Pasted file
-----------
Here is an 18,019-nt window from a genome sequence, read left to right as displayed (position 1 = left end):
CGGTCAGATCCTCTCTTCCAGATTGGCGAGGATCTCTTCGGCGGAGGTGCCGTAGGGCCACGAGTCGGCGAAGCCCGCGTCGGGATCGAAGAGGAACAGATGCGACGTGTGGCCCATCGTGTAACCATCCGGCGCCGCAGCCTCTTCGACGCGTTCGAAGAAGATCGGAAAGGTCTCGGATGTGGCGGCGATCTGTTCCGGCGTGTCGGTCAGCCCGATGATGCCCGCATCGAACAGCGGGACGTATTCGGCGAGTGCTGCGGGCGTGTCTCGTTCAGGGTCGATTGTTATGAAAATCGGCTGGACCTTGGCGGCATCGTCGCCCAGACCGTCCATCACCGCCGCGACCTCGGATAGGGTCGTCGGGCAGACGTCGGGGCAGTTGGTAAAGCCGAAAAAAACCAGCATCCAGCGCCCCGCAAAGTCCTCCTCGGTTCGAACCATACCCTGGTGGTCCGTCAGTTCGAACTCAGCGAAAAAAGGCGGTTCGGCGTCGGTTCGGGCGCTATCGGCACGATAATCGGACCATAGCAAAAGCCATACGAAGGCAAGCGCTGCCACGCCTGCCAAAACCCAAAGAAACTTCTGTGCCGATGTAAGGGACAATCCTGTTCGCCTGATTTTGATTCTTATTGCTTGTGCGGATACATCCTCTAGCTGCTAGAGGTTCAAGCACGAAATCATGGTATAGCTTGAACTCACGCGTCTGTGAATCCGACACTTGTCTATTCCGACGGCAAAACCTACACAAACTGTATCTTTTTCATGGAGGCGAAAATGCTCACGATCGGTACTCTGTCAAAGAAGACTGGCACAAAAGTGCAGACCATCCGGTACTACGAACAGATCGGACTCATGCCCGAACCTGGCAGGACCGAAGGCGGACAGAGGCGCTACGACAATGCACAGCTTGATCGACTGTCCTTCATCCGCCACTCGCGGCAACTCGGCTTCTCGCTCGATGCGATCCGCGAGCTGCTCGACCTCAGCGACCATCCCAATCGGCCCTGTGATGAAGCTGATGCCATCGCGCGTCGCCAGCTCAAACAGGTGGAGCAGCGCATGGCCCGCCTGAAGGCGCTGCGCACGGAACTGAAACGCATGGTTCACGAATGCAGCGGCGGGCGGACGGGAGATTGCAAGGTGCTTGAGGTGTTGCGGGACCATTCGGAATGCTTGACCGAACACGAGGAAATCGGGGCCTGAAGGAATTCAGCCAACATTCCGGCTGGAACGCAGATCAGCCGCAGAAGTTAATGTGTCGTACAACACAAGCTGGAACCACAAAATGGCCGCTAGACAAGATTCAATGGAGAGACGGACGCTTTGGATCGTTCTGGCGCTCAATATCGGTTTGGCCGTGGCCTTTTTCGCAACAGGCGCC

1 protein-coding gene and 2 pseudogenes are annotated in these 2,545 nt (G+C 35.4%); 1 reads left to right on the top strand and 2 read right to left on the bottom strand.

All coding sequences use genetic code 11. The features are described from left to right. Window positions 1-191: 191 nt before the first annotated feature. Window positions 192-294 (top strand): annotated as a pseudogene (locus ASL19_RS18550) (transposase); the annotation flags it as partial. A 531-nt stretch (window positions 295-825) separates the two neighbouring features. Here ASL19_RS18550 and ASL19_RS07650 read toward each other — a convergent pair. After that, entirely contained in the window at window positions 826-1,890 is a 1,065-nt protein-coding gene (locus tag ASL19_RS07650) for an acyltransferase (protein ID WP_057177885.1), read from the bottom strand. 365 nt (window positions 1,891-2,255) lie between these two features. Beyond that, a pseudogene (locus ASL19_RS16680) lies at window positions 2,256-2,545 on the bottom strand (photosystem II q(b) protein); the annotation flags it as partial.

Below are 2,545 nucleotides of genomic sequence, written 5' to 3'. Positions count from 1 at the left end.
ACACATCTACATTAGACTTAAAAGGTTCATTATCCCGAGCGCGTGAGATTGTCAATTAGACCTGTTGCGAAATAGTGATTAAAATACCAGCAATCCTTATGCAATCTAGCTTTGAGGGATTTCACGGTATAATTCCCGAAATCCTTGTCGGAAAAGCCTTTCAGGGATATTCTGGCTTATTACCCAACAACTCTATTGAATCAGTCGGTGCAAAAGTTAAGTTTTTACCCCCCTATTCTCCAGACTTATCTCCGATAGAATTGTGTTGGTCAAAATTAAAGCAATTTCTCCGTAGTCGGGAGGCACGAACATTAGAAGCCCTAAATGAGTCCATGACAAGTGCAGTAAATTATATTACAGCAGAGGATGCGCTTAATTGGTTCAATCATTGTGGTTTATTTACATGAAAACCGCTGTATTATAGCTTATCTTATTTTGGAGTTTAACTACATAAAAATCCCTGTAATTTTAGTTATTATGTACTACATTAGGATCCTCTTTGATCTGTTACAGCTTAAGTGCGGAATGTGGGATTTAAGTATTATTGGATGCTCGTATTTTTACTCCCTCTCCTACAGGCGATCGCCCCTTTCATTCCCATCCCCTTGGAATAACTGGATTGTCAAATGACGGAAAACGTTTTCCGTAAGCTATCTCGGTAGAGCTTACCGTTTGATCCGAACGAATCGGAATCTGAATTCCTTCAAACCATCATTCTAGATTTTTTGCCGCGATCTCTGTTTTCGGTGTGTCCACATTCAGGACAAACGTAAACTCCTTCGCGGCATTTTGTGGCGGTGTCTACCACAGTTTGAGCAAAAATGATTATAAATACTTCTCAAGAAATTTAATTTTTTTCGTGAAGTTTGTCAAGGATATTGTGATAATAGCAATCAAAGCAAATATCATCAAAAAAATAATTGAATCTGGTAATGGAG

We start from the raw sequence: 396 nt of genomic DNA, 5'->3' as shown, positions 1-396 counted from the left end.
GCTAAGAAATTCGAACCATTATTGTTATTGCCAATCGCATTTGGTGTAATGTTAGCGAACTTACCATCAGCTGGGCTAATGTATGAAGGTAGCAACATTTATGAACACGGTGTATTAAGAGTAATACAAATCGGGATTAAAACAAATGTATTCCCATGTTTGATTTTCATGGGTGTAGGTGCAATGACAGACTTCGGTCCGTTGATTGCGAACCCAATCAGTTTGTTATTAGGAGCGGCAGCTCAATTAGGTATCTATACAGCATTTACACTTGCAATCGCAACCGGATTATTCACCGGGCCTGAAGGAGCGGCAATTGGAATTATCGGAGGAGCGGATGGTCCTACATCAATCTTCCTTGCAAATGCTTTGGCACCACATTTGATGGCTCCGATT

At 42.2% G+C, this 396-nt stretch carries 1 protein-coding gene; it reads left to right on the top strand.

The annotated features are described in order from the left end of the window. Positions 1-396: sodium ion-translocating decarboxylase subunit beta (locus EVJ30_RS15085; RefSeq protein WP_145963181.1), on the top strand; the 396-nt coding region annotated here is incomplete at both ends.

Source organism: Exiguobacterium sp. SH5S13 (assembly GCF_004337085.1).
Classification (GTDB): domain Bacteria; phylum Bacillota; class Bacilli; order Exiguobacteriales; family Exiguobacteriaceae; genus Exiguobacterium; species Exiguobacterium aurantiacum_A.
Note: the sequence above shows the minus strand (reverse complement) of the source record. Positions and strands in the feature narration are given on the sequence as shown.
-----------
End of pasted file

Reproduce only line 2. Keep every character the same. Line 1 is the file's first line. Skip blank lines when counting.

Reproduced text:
CGGTCAGATCCTCTCTTCCAGATTGGCGAGGATCTCTTCGGCGGAGGTGCCGTAGGGCCACGAGTCGGCGAAGCCCGCGTCGGGATCGAAGAGGAACAGATGCGACGTGTGGCCCATCGTGTAACCATCCGGCGCCGCAGCCTCTTCGACGCGTTCGAAGAAGATCGGAAAGGTCTCGGATGTGGCGGCGATCTGTTCCGGCGTGTCGGTCAGCCCGATGATGCCCGCATCGAACAGCGGGACGTATTCGGCGAGTGCTGCGGGCGTGTCTCGTTCAGGGTCGATTGTTATGAAAATCGGCTGGACCTTGGCGGCATCGTCGCCCAGACCGTCCATCACCGCCGCGACCTCGGATAGGGTCGTCGGGCAGACGTCGGGGCAGTTGGTAAAGCCGAAAAAAACCAGCATCCAGCGCCCCGCAAAGTCCTCCTCGGTTCGAACCATACCCTGGTGGTCCGTCAGTTCGAACTCAGCGAAAAAAGGCGGTTCGGCGTCGGTTCGGGCGCTATCGGCACGATAATCGGACCATAGCAAAAGCCATACGAAGGCAAGCGCTGCCACGCCTGCCAAAACCCAAAGAAACTTCTGTGCCGATGTAAGGGACAATCCTGTTCGCCTGATTTTGATTCTTATTGCTTGTGCGGATACATCCTCTAGCTGCTAGAGGTTCAAGCACGAAATCATGGTATAGCTTGAACTCACGCGTCTGTGAATCCGACACTTGTCTATTCCGACGGCAAAACCTACACAAACTGTATCTTTTTCATGGAGGCGAAAATGCTCACGATCGGTACTCTGTCAAAGAAGACTGGCACAAAAGTGCAGACCATCCGGTACTACGAACAGATCGGACTCATGCCCGAACCTGGCAGGACCGAAGGCGGACAGAGGCGCTACGACAATGCACAGCTTGATCGACTGTCCTTCATCCGCCACTCGCGGCAACTCGGCTTCTCGCTCGATGCGATCCGCGAGCTGCTCGACCTCAGCGACCATCCCAATCGGCCCTGTGATGAAGCTGATGCCATCGCGCGTCGCCAGCTCAAACAGGTGGAGCAGCGCATGGCCCGCCTGAAGGCGCTGCGCACGGAACTGAAACGCATGGTTCACGAATGCAGCGGCGGGCGGACGGGAGATTGCAAGGTGCTTGAGGTGTTGCGGGACCATTCGGAATGCTTGACCGAACACGAGGAAATCGGGGCCTGAAGGAATTCAGCCAACATTCCGGCTGGAACGCAGATCAGCCGCAGAAGTTAATGTGTCGTACAACACAAGCTGGAACCACAAAATGGCCGCTAGACAAGATTCAATGGAGAGACGGACGCTTTGGATCGTTCTGGCGCTCAATATCGGTTTGGCCGTGGCCTTTTTCGCAACAGGCGCC